Central African Republic
ten years of violence
1997 — 2007
First humanitarian response by Médecins Sans Frontières in the Central African Republic
MSF teams provide maternity care in Bangui and help displaced people and those fleeing neighbouring countries.
Coup d'état by François Bozizé
On the 15th of March 2003, after months of clashes and violence against the population, François Bozizé, former Chief of Staff of the Armed Forces, and his troops overthrow President Ange-Félix Patassé and take power in Bangui. This is the sixth coup d'état since the country's independence.
2004 - 2007
First Civil War
In 2005, Bozizé wins the presidential election after it is postponed several times. New rebel groups form: the People's Army for the Restoration of the Republic and Democracy (APRD) in the north-west of the country and the Union of Democratic Forces for Unity (UFDR) in the north-east. The army intervenes in 2006 and 2007 to support Bozizé’s regime. Mass violence breaks out, leading to population displacements. MSF teams treat the victims and launch numerous emergency medical operations across the country.
2008 — 2012
Signing of the Libreville Agreement between the government and the APRD and UFDR rebels
However, fighting quickly resumes and new armed groups appear. In September, an amnesty law is passed for all war crimes committed since 1999. Then, in December, an inclusive dialogue brings together, in particular, all armed groups, the opposition parties and former President Patassé.
Re-election of François Bozizé as head of the country
The twice-postponed election sees François Bozizé elected in the first round, ahead of former President Patassé and former Prime Minister Martin Ziguélé, a victory denounced by the opposition who point to fraud and irregularities.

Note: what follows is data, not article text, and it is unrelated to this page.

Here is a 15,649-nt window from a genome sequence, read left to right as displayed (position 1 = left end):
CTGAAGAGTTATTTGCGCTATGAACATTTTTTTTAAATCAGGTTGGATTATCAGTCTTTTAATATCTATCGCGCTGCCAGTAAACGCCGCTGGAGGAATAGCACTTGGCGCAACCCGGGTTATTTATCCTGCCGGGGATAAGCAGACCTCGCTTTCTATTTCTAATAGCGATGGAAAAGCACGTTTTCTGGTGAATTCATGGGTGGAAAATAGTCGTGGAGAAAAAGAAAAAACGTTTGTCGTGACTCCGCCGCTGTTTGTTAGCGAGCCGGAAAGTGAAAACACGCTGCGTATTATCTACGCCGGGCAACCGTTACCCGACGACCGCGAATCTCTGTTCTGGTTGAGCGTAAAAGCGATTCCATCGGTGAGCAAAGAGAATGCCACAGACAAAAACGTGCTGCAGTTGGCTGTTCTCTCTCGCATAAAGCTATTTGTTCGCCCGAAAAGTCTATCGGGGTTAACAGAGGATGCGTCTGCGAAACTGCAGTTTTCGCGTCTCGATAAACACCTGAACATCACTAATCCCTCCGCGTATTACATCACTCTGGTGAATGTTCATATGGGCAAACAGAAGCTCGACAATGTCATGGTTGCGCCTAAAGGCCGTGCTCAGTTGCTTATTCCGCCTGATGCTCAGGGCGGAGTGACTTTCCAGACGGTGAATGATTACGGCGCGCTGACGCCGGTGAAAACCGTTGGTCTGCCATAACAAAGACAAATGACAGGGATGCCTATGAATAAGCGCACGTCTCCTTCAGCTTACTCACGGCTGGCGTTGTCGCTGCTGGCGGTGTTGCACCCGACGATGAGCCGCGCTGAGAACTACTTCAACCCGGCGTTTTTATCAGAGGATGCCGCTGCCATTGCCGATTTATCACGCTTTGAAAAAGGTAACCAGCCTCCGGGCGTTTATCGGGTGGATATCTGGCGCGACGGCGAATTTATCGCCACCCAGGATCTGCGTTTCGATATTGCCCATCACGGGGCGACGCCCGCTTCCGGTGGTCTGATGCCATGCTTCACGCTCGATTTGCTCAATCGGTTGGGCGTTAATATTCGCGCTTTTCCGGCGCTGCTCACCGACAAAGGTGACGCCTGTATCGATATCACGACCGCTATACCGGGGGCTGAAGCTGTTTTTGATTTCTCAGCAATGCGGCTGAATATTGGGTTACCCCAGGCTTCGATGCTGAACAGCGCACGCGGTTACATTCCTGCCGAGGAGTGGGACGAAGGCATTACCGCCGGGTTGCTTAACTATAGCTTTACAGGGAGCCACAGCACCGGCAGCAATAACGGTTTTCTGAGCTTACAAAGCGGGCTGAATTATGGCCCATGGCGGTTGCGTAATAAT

MSF warns of the state of medical emergency in the country. The results of epidemiological surveys conducted in several regions indicate a high excess mortality, above the 'emergency threshold'. In Carnot, the overall mortality rate is estimated at 3.7 deaths per 10,000 people per day and 7 among children under five, meaning that on average 35 children have died every day since the beginning of 2011.
Several rebel groups, mainly from the north of the country, join forces in the Seleka coalition. They launch an offensive and take control of the majority of the country, looting and committing numerous atrocities. Thousands of people flee to the bush or to Bangui. MSF teams launch emergency operations and maintain their hospital activities, particularly in Ndélé, Kabo and Batangafo, three towns affected by the violence.
2013 — 2014
Seleka seizes Bangui and overthrows Bozizé
Michel Djotodia becomes president in April. This marks the end of the second Central African civil war, between 2012 and 2013, followed very quickly by the beginning of the third. Clashes in Bangui leave many dead and wounded, some of whom are treated by MSF teams at the Community Hospital.
Deployment of the African-led International Support Mission to the Central African Republic (MISCA)
The Anti-balaka, made up of village self-defence militias and former members of the army, mostly Christians and animists, form to oppose the Seleka fighters, most of whom are Muslim.
Deployment of Operation Sangaris by France, following the passing of Resolution 2127 by the United Nations Security Council on de-escalation of the conflict and protection of civilians. On the same day, the Anti-balaka launch an attack in Bangui which leads to urban guerrilla warfare and extreme violence. The Friendship Hospital is attacked and looted and patients are killed there.
“Our teams did indeed see around ten corpses lying in front of the [Friendship] hospital (...) About 260 injured were treated between the 5th and 8th of December. Most have gunshot wounds or wounds inflicted by machetes and knives. Just over 100 people are currently hospitalized.”
MSF press release
9 December 2013
Resignation of Michel Djotodia
Catherine Samba-Panza is elected by the Parliament and a transitional government is formed. In the wake of the withdrawal of the ex-Seleka forces, who continue to loot and kill, Anti-balaka militias target Muslim communities and encourage or lead massacres. This marks the beginning of a mass exodus, particularly in the western part of the country. Transit zones are set up where thousands of Muslim civilians, hoping to flee, find themselves trapped and threatened.
Intercommunal violence in Carnot, in the west of the country
Nearly 1,000 people, mostly Muslims, have taken refuge since March 2014 in Carnot’s Catholic Church, surrounded and threatened by Anti-balaka groups. The MSF teams provide on-the-spot medical care and escort people who need to go to hospital.